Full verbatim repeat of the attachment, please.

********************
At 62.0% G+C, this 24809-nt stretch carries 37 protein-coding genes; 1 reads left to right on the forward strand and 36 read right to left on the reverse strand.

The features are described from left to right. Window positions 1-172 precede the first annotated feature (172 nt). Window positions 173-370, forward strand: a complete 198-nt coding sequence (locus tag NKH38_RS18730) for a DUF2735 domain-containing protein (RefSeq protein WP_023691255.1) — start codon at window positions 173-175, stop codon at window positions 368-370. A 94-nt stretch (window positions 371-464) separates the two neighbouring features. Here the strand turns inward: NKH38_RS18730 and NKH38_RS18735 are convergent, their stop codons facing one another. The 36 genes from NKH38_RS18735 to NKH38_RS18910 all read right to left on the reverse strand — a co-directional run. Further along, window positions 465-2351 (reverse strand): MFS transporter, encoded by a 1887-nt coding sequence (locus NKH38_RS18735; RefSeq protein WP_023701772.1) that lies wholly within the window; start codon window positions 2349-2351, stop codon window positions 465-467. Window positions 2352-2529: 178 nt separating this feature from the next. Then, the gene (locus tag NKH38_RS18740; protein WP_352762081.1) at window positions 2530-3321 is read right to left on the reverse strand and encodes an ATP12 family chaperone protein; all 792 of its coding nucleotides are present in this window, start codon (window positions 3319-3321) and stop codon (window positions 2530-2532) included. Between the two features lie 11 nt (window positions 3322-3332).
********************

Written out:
At 62.0% G+C, this 24809-nt stretch carries 37 protein-coding genes; 1 reads left to right on the forward strand and 36 read right to left on the reverse strand.

The features are described from left to right. Window positions 1-172 precede the first annotated feature (172 nt). Window positions 173-370, forward strand: a complete 198-nt coding sequence (locus tag NKH38_RS18730) for a DUF2735 domain-containing protein (RefSeq protein WP_023691255.1) — start codon at window positions 173-175, stop codon at window positions 368-370. A 94-nt stretch (window positions 371-464) separates the two neighbouring features. Here the strand turns inward: NKH38_RS18730 and NKH38_RS18735 are convergent, their stop codons facing one another. The 36 genes from NKH38_RS18735 to NKH38_RS18910 all read right to left on the reverse strand — a co-directional run. Further along, window positions 465-2351 (reverse strand): MFS transporter, encoded by a 1887-nt coding sequence (locus NKH38_RS18735; RefSeq protein WP_023701772.1) that lies wholly within the window; start codon window positions 2349-2351, stop codon window positions 465-467. Window positions 2352-2529: 178 nt separating this feature from the next. Then, the gene (locus tag NKH38_RS18740; protein WP_352762081.1) at window positions 2530-3321 is read right to left on the reverse strand and encodes an ATP12 family chaperone protein; all 792 of its coding nucleotides are present in this window, start codon (window positions 3319-3321) and stop codon (window positions 2530-2532) included. Between the two features lie 11 nt (window positions 3322-3332).